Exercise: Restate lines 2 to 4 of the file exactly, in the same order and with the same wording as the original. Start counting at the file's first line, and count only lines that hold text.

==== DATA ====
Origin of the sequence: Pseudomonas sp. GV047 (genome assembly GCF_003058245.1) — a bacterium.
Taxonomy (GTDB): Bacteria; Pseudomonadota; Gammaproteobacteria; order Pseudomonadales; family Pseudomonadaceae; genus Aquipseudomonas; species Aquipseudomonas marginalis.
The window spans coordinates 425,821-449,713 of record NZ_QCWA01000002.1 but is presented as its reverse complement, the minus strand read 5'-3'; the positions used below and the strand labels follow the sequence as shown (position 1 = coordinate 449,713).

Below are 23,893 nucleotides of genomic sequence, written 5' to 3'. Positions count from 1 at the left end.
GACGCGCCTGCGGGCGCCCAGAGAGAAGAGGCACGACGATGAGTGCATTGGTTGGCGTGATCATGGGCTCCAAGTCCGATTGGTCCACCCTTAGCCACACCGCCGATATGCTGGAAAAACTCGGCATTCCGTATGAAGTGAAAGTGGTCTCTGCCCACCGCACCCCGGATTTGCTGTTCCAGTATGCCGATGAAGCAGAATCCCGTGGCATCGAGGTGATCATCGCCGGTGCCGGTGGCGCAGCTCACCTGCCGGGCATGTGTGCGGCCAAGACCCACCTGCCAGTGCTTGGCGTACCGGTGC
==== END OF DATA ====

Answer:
Taxonomy (GTDB): Bacteria; Pseudomonadota; Gammaproteobacteria; order Pseudomonadales; family Pseudomonadaceae; genus Aquipseudomonas; species Aquipseudomonas marginalis.
The window spans coordinates 425,821-449,713 of record NZ_QCWA01000002.1 but is presented as its reverse complement, the minus strand read 5'-3'; the positions used below and the strand labels follow the sequence as shown (position 1 = coordinate 449,713).

Below are 23,893 nucleotides of genomic sequence, written 5' to 3'. Positions count from 1 at the left end.